[tei-council] certainty revised
mholmes at uvic.ca
Mon Feb 1 13:19:54 EST 2010
Lou Burnard wrote:
> Martin Holmes wrote:
>> Here's my couple of cents on the first part -- I haven't had time to get
>> through it all yet:
> Hope you havent been too dispirited to continue...
Sorry -- got distracted. Here's a bit more:
The current documentation for <certainty>
includes an example based on:
Ernest went to <anchor xml:id="A1"/> old
and it says "For discussion of this example, see section 21.1.2
Structured Indications of Uncertainty", but the example discussed in
21.1.2 is now the much better (IMHO) example of Elizabeth and Essex.
The example of the abbreviation expansion of SGML looks like this:
You will want to use
Generalized Markup Language</expan>
<expan xml:id="CE-e40">Some Grandiose Methodology for Losers</expan>
<!-- ... -->
<certainty target="#CE-e1" locus="value" degree="0.9"/>
<certainty target="#CE-e40" locus="value" degree="0.5"/>
I suspect that the second @degree value should be "0.1", shouldn't it?
Don't the two have to add up to 1?
Finally, I find myself a little puzzled by the application of
<precision> to @notAfter, @notBefore, etc. My habit in using these
attributes has been to decide once and for all, based on known
information and logical deduction, what the _actual_ earliest and latest
possible dates would be. It seems a little odd to me to say that
something is "not after 1857", but there's a 50% chance that it might
be. If you're not sure it's @notAfter="1857", then you need to move your
@notAfter value forward until you can be sure, don't you? In my
experience, there always _is_ a genuine value for @notBefore or
@notAfter -- in the case of an action by a person, for instance, the
date before which they were definitely not born, the date after which
they were definitely dead, or the point at which they would have been so
old as to break all known longevity records. After all, @notAfter is
defined as specifying "the latest possible date".
One example from the text:
<residence from="1857-03-01" notAfter="1857-04-30">From the 1st of March to
some time in April of 1857.
<precision match="@notAfter" degree="0.5"/>
Now, if "some time in April" is true, then @degree should surely be
"1.0". If "some time in April" is doubtful, then surely so is "the 1st
of March". But if there is doubt, that doubt presumably originates in
external evidence, which ought at least to be adduced, and which itself
would presumably give a more realistic value for @notAfter.
Hope this helps.
>> the note element defined in section 3.8 Notes, Annotation, and Indexing
>> may be used with a value of certainty for its type attribute.
>> [two (example)]
>> <persName>Elizabeth</persName> went to <placeName>Essex</placeName>. She
>> had always liked <placeName>Essex</placeName>.
>> <note type="uncertainty" resp="#MSM">It is not
>> clear here whether <mentioned>Essex</mentioned>
>> refers to the place or to the nobleman. -MSM</note>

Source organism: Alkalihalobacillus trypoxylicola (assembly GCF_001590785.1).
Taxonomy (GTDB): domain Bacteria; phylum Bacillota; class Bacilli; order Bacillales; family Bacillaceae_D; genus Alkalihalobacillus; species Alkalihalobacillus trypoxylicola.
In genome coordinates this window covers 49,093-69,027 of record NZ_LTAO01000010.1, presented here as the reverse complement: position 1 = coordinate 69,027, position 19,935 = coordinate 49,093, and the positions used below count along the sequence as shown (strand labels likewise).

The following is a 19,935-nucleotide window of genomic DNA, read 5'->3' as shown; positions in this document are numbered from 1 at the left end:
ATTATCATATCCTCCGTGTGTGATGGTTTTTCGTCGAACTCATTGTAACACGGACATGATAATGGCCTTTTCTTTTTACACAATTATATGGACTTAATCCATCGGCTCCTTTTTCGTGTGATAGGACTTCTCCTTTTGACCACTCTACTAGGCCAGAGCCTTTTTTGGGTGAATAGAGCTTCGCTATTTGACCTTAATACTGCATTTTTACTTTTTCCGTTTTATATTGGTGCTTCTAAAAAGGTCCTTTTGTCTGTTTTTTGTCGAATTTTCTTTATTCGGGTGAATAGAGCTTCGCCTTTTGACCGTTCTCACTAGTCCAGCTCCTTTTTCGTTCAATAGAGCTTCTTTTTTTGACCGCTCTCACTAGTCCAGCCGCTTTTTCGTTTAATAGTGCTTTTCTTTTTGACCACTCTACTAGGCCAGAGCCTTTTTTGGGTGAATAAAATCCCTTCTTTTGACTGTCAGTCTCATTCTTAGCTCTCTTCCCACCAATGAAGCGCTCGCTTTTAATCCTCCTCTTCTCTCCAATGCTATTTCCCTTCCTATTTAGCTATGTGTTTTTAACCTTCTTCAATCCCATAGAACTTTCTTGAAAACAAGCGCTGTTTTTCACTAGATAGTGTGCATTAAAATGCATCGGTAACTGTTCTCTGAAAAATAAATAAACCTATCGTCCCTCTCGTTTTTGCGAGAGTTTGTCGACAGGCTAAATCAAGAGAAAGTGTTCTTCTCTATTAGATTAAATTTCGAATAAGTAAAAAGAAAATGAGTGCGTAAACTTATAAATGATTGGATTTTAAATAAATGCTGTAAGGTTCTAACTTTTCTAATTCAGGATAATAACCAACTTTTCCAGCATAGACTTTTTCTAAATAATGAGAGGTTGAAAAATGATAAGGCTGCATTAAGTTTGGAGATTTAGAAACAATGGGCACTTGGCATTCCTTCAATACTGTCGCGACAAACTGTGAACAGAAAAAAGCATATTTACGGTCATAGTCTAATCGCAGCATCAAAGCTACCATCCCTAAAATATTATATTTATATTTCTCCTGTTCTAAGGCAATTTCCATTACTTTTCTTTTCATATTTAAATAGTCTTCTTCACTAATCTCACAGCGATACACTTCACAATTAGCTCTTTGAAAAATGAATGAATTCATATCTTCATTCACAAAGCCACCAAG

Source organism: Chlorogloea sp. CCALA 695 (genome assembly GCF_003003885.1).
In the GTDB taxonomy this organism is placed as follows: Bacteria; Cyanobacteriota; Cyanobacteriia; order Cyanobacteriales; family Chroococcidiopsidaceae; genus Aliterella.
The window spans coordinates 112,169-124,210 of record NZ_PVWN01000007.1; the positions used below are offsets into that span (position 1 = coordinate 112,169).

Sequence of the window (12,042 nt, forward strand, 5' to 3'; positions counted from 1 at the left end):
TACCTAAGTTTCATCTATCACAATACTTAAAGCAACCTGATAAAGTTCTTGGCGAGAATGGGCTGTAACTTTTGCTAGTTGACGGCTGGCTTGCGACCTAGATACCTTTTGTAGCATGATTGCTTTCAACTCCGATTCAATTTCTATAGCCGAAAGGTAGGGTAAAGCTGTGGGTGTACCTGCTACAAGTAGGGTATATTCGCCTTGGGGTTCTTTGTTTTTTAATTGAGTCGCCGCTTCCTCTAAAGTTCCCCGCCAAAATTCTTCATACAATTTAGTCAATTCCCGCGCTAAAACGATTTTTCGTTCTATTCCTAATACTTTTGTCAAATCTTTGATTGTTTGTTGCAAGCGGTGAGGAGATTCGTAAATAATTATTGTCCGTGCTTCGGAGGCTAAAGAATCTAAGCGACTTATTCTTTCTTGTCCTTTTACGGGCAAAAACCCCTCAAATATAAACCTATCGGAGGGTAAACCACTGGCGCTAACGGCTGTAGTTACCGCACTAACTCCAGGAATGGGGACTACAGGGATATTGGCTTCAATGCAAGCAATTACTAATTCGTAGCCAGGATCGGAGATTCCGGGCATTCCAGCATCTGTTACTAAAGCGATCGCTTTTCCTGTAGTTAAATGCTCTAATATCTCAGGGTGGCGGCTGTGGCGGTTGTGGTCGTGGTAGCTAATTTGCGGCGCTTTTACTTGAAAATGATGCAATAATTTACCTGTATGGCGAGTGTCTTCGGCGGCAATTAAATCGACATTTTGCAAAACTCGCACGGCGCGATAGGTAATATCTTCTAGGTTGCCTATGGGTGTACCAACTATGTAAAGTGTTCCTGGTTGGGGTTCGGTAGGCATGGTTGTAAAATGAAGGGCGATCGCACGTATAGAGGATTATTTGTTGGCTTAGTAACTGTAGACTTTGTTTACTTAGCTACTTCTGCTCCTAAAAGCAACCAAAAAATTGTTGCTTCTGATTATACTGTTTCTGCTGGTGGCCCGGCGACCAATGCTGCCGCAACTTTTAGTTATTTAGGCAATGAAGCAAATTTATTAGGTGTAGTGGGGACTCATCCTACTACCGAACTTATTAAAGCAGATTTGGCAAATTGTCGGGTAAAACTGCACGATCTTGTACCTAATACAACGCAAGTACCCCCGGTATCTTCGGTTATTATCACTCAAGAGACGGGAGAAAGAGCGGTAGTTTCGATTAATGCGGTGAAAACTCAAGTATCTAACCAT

>> The text says type="certainty", the example shows type="uncertainty".
> Well spotted. Fixed.
>> @match supplies an arbitrary XPath expression identifying a set of
>> nodes, selected within the context identified by the target attribute if
>> this is supplied, or by the parent element if it is not.
>> This was at the heart of the previous discussion, and for me it's still
>> not absolutely clear at this point in the text. The parent element of
>> what? Later we learn that it's the parent of the <certainty>,
>> <precision> or <respons> element bearing the @match attribute, but I
>> think it would help to specify it here.
> Um yes. "by the context of the element bearing the attribute, i.e. its
> parent" .
> I think.
>> The certainty element is designed to encode the following sorts:
>> * the content of an element is uncertain, perhaps because it is
>> hard to read or hard to hear, or for some other reason.
>> [two (just below)]
>> The following types of uncertainty are not indicated with the certainty
>> * the document being transcribed may be read in different ways (for
>> this use the transcriptional elements such as unclear, discussed in
>> chapter 11 Representation of Primary Sources)
>> These seem in direct contradiction: the first is saying "use <certainty>
>> where the text is uncertain because it's hard to read", and the second
>> is saying "don't use <certainty where the text may be read in different
>> ways because it's unclear". If this isn't a contradiction, then I think
>> it needs more detailed explanation.
> There is a problem here, certainly :-) . I think the first means "use
> certainty when you don't know what the unknowns are" and the second
> means "you know what the unknowns are but you dont know which you want",
> and will try to rephrase accordingly. But it's a rather nebulous
> distinction... and maybe in fact we should do better to be honest and
> say we have two rather different mechanisms and you can choose whichever
> you like.
>> locus indicates more exactly the aspect concerning which uncertainty
>> is being expressed: for example, whether the markup is correctly
>> located, whether the right element or attribute name has been used,
>> whether the content of the element or attribute is correct, etc.
>> Since @locus is constrained to one of five fixed values (according to
>> I think it would be best to specify that here. As it reads now, you
>> might get the impression that anything goes.
> Good point. Will adapt accordingly.
>> Hope this helps,
> Very much so.
University of Victoria Humanities Computing and Media Centre
(mholmes at uvic.ca)
Half-Baked Software, Inc.
(mholmes at halfbakedsoftware.com)
martin at mholmes.com
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